And this tourism boom is registering tremendous, unwavering growth from year to year.
While we watch and salivate in the sidelines, all is not lost.
PNoy need not take a 6-month crash course on Tourism 101 to be effective.
Job #1 for PNoy is to internalize and appreciate the barriers that are keeping us from being a tourism powerhouse:
• Absence of consensus on the role of tourism
• Lack of priority to tourism on account of unappreciated potential
• Relatively low levels of investment
• Lack of interest on the part of the LGUs – the primary players
• An unprofessional ad hoc approach
After which, he just has to be aware of the immense opportunities available to the local tourism industry, which can be summarized quite effortlessly:
• Long haul travel will grow faster than intra-regional travel. A growth of 24 per cent is expected by 2020.
• People with less time for leisure are likely to take more frequent but shorter trips nearer home, opening up opportunities for ‘neighboring country’ tourism.
• The experienced traveler wants authentic, off-the-beaten-track vacations in remote and less well-known places as against luxurious five-star vacations, leading to an interest in rural and ethnic tourism.• The increase in the number of people with lots of money but little leisure time has resulted in a growing emphasis on rest and relaxation, and ‘wellness’ and ‘health’ holidays. The elderly population in key tourism generating ma r k e t s h a s s h own a preference for cultural tourism against sun-and-sand vacations.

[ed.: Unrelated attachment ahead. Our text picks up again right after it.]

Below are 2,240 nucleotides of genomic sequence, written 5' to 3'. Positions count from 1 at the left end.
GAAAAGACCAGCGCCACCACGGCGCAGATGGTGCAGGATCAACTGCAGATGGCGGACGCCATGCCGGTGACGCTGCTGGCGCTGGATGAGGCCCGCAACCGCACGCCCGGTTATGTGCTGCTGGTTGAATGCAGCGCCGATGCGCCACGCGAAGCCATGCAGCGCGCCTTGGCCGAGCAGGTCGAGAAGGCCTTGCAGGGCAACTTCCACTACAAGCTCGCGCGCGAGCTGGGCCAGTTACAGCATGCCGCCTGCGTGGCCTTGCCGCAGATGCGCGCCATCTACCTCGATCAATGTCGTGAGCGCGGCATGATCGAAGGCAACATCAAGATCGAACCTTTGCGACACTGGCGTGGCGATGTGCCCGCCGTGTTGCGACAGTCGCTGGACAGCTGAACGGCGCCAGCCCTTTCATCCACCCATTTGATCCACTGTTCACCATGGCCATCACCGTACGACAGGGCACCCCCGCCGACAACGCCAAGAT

• Sports and adventure holidays continue to be popular with the young.
The interest in cultural tourism, ‘wellness’ holidays, eco-tourism and rural tourism would tend to favor the Philippines, provided the country can avail of the opportunities offered to maximize its natural advantages in these areas. The d e v e l o pment of new tourism p r o d u c t s a n d destinations must be based on market research and demand, keeping the source markets and the age groups of the tourists in mind.
At the same time, the Government must develop new source markets nearer home and make the Philippines a safer destination for family holidays.
The World Tourism Organization predicts an increasing tourism preference towards East Asia, the Pacific, West Asia and South Asia, although Europe and America still remain the world’s foremost tourism destinations commanding 77 per cent of the global market.
East Asia/Pacific continues to achieve the highest rate of growth of 14.5 per cent in tourism and travel followed by West Asia and South Asia.
With this gradual shift in focus, the outlook for the growth of tourism in the region – the Philippines included – is promising.
Our desired ascension to the top slot of the tourism game entails more than just coming up with a lame, self-absorbed slogan like “Pilipinas Kay Ganda”. (Even my driver can come up with something better than that!)It requires unbridled passion and the all-out energy of a nation led by no less than PNoy himself.
Or, we can choose to do nothing… and justify our lackluster tourism performance to…
“We’re playing catch up.”